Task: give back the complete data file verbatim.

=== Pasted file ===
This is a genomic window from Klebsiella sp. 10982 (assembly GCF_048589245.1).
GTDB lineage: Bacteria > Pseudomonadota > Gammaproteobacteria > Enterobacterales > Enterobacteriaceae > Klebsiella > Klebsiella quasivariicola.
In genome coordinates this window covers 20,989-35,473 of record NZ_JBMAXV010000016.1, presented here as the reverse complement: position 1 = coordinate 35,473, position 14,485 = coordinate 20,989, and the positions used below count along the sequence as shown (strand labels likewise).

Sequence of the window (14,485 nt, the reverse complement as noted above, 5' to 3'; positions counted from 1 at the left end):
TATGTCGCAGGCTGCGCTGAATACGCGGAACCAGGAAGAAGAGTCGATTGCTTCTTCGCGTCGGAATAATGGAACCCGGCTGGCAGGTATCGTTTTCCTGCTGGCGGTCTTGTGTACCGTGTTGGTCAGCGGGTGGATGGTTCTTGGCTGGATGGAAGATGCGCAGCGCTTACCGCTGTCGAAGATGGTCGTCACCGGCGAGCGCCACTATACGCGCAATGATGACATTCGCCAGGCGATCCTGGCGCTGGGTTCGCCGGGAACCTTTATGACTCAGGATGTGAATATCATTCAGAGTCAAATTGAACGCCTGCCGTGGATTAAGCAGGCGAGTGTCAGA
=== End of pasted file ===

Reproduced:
This is a genomic window from Klebsiella sp. 10982 (assembly GCF_048589245.1).
GTDB lineage: Bacteria > Pseudomonadota > Gammaproteobacteria > Enterobacterales > Enterobacteriaceae > Klebsiella > Klebsiella quasivariicola.
In genome coordinates this window covers 20,989-35,473 of record NZ_JBMAXV010000016.1, presented here as the reverse complement: position 1 = coordinate 35,473, position 14,485 = coordinate 20,989, and the positions used below count along the sequence as shown (strand labels likewise).

Sequence of the window (14,485 nt, the reverse complement as noted above, 5' to 3'; positions counted from 1 at the left end):
TATGTCGCAGGCTGCGCTGAATACGCGGAACCAGGAAGAAGAGTCGATTGCTTCTTCGCGTCGGAATAATGGAACCCGGCTGGCAGGTATCGTTTTCCTGCTGGCGGTCTTGTGTACCGTGTTGGTCAGCGGGTGGATGGTTCTTGGCTGGATGGAAGATGCGCAGCGCTTACCGCTGTCGAAGATGGTCGTCACCGGCGAGCGCCACTATACGCGCAATGATGACATTCGCCAGGCGATCCTGGCGCTGGGTTCGCCGGGAACCTTTATGACTCAGGATGTGAATATCATTCAGAGTCAAATTGAACGCCTGCCGTGGATTAAGCAGGCGAGTGTCAGA